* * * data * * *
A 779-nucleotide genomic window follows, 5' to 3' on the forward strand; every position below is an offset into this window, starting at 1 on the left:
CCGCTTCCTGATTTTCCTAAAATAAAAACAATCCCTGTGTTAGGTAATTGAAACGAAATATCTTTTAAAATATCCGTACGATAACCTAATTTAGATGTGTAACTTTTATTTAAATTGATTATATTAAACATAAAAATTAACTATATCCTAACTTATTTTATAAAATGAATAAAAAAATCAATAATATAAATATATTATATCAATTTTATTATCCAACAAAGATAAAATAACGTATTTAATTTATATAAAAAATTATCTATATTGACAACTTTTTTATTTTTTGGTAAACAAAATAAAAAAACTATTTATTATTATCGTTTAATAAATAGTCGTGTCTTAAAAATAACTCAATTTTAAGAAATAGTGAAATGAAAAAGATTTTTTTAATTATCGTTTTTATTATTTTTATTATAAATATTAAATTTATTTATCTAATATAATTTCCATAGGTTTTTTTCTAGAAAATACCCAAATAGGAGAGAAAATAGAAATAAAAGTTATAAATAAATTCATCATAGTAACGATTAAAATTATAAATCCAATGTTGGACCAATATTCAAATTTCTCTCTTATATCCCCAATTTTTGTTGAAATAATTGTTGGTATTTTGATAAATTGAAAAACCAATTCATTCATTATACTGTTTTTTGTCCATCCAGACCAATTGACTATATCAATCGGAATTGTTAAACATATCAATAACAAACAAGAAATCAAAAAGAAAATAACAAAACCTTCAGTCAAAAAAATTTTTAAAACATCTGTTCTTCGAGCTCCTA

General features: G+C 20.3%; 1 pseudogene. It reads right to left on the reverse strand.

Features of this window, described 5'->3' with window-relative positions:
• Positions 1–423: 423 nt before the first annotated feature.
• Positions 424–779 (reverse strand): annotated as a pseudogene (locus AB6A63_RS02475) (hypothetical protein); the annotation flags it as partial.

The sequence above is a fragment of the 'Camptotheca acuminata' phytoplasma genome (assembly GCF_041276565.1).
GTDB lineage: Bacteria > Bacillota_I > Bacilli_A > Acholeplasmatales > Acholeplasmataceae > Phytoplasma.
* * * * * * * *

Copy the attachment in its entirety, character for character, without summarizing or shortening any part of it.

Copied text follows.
A 779-nucleotide genomic window follows, 5' to 3' on the forward strand; every position below is an offset into this window, starting at 1 on the left:
CCGCTTCCTGATTTTCCTAAAATAAAAACAATCCCTGTGTTAGGTAATTGAAACGAAATATCTTTTAAAATATCCGTACGATAACCTAATTTAGATGTGTAACTTTTATTTAAATTGATTATATTAAACATAAAAATTAACTATATCCTAACTTATTTTATAAAATGAATAAAAAAATCAATAATATAAATATATTATATCAATTTTATTATCCAACAAAGATAAAATAACGTATTTAATTTATATAAAAAATTATCTATATTGACAACTTTTTTATTTTTTGGTAAACAAAATAAAAAAACTATTTATTATTATCGTTTAATAAATAGTCGTGTCTTAAAAATAACTCAATTTTAAGAAATAGTGAAATGAAAAAGATTTTTTTAATTATCGTTTTTATTATTTTTATTATAAATATTAAATTTATTTATCTAATATAATTTCCATAGGTTTTTTTCTAGAAAATACCCAAATAGGAGAGAAAATAGAAATAAAAGTTATAAATAAATTCATCATAGTAACGATTAAAATTATAAATCCAATGTTGGACCAATATTCAAATTTCTCTCTTATATCCCCAATTTTTGTTGAAATAATTGTTGGTATTTTGATAAATTGAAAAACCAATTCATTCATTATACTGTTTTTTGTCCATCCAGACCAATTGACTATATCAATCGGAATTGTTAAACATATCAATAACAAACAAGAAATCAAAAAGAAAATAACAAAACCTTCAGTCAAAAAAATTTTTAAAACATCTGTTCTTCGAGCTCCTA

General features: G+C 20.3%; 1 pseudogene. It reads right to left on the reverse strand.

Features of this window, described 5'->3' with window-relative positions:
• Positions 1–423: 423 nt before the first annotated feature.
• Positions 424–779 (reverse strand): annotated as a pseudogene (locus AB6A63_RS02475) (hypothetical protein); the annotation flags it as partial.

The sequence above is a fragment of the 'Camptotheca acuminata' phytoplasma genome (assembly GCF_041276565.1).
GTDB lineage: Bacteria > Bacillota_I > Bacilli_A > Acholeplasmatales > Acholeplasmataceae > Phytoplasma.